The Balkans from within,
Reginald Wyon



I AM bidding farewell to the last vestige of comfort before the post-office in Podgorica. It is noon, and time that I should start on my six hours' ride to Zatrijebac. The heat is intense on the plain, but we have to climb steadily, almost immediately after leaving the broiling plain of the Zeta, up that great pile of grey rock on whose rugged slopes are dotted the houses of Fundina, our half-way resting-place.

With carbine slung from shoulder, revolver on my hip, and a bandolier of cartridges round my waist, I am saying "good-bye" to the trusty companion of other journeys, Stefan. I cannot take him with me, for he would get himself and probably me shot within an hour of crossing the border. Stefan is no diplomatist. He hates and mistrusts an Albanian as he would poison, and - says so, or at least, shows it so plainly that mere words are unnecessary. For the fiftieth time he adjures me not to let my carbine out of my hand or the revolver from my side.

"Thus thou canst never be surprised, Gospodin, and if thou art ever prepared, maybe thou wilt come safely back."

His tone shows that he hardly dares hope for even this contingency.

The great Albanian smiles grimly and significantly at Stefan. He has been sent to guide me up the mountain


(though Heaven knows I have been the way often enough), but he is Padre Giulio's henchman, and has come to fetch me as a compliment. He understands little of the Serb language, but that he has grasped the meaning of Stefan's warnings is clear. Friend Stefan must take care when next he walks near the frontier.

"You will get sunstroke riding in this heat," cheerily sings out the vet, mounted on his wiry little pony. "Wait till the evening - it is madness to start now."

I remark somewhat stiffly that what he can do is not necessarily impossible for others.

"Ah, but I am used to it," he retorts. "Anyway, leave us your address. It is quite likely that you will get picked off over there, even if you escape sunstroke."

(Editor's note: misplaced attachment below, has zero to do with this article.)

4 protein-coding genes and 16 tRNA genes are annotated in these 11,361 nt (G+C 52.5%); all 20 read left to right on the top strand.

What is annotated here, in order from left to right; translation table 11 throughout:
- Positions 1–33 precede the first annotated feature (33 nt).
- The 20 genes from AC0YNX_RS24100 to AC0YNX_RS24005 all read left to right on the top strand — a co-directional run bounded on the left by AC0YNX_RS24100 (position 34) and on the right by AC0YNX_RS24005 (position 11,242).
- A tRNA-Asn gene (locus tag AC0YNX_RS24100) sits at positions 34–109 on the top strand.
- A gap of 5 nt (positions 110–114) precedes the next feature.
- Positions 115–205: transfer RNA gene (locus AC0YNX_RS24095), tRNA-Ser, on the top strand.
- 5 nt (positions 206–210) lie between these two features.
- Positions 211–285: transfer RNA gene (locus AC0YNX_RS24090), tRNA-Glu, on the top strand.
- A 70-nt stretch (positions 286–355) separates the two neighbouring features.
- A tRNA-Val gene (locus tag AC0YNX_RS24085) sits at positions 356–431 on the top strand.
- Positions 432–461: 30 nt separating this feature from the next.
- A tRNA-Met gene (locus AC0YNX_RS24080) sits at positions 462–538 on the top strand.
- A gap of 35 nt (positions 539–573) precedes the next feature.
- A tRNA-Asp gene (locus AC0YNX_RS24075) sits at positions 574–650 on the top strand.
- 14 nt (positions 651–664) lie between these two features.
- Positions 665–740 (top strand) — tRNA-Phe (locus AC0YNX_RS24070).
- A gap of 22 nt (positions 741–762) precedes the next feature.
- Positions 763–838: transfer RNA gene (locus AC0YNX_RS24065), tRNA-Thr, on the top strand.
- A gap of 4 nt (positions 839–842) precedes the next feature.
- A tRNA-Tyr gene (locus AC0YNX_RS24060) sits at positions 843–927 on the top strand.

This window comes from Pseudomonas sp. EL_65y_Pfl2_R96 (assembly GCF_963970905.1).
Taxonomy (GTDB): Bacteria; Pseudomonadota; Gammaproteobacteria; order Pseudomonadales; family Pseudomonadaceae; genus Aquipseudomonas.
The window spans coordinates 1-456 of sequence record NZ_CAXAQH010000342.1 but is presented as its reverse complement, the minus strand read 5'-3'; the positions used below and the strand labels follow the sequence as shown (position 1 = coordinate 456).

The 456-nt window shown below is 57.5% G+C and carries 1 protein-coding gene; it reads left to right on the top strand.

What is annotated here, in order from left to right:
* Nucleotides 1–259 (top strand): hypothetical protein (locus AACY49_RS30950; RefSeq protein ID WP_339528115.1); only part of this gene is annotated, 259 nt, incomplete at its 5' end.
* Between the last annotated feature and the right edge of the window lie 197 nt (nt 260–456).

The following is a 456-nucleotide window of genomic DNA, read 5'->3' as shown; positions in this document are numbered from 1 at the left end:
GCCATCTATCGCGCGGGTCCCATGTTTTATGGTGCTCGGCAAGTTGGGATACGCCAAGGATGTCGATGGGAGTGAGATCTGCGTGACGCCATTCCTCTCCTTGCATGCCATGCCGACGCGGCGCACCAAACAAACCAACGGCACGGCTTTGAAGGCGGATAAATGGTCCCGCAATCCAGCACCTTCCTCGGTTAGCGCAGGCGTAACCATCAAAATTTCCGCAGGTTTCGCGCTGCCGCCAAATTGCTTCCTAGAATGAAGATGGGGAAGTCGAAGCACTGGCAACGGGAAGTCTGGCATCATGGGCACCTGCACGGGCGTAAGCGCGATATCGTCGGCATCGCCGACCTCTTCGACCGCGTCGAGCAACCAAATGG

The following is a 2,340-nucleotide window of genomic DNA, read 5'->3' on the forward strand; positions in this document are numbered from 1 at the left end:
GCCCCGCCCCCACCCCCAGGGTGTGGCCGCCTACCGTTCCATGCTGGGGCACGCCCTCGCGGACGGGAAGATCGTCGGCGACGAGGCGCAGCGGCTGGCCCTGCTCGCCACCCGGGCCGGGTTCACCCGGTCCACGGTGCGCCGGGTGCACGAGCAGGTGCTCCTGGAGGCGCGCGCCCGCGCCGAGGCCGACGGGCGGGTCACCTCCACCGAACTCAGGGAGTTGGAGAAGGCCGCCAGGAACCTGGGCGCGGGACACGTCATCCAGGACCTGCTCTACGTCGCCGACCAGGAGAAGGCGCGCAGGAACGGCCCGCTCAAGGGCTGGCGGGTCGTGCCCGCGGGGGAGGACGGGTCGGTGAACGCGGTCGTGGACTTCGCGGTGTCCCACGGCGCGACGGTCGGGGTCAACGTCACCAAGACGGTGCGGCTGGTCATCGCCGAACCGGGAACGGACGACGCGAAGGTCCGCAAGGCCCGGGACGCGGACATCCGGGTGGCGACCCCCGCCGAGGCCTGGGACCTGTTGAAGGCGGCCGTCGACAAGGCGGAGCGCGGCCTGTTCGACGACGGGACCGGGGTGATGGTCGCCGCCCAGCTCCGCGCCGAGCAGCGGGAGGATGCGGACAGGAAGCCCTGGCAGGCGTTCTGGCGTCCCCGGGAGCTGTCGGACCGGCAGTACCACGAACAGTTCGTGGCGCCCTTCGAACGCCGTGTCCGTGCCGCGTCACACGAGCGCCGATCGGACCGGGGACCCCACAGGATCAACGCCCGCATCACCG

"Comforting! " I muse, as I remember all the warnings that I have received during the last few hours - in short, ever since I arrived late last night, when the aforesaid Albanian rose up from the shadow before the door bidding me start with him there and then. Once before I had made that journey at night, and the memory of my experiences caused me peremptorily to refuse. Then he handed me a letter from friends who had gone up that day and expected me to supper on the lofty plateau of Zatrijebac.

I mount the wretched pony. He is nowhere near up to my weight, but the only steed that was to be found, as the vet basely stole the horse that I bargained for. The bridle is characteristic of the beast, being a weird contrivance, half rusty chain and half string. There is no time for further search. I passed my word months ago to be in Zatrijebac this evening.

"S'Bogom, Stefan. So long, doctor," and we are off.

Whew it is hot. The vet was right. The sun-dried


plain, cracking with the heat, is like a fiery furnace. Even the lean Albanian, striding a yard before my pony's head, sweats. Half an hour of this and we begin the ascent up that rock-strewn track to Fundina that I have so often anathematized. At intervals the Albanian leaves me abruptly, disappearing behind a clump of stunted bushes for a few seconds, to emerge with some article of clothing that he deposited there on the way down as the heat increased.

Very slowly the houses of Fundina grow larger. There, at least, we can drink a "cup of coffee" at the han kept by the hero Keco. At last we are there, but the Albanian swings on resolutely. Our conversation is constrained, as I know no word of Albanian and his knowledge of Serb is very limited.

He shakes his head emphatically as I shout to him to stop. "Water is farther on. There we will stop," he says in broken Serb.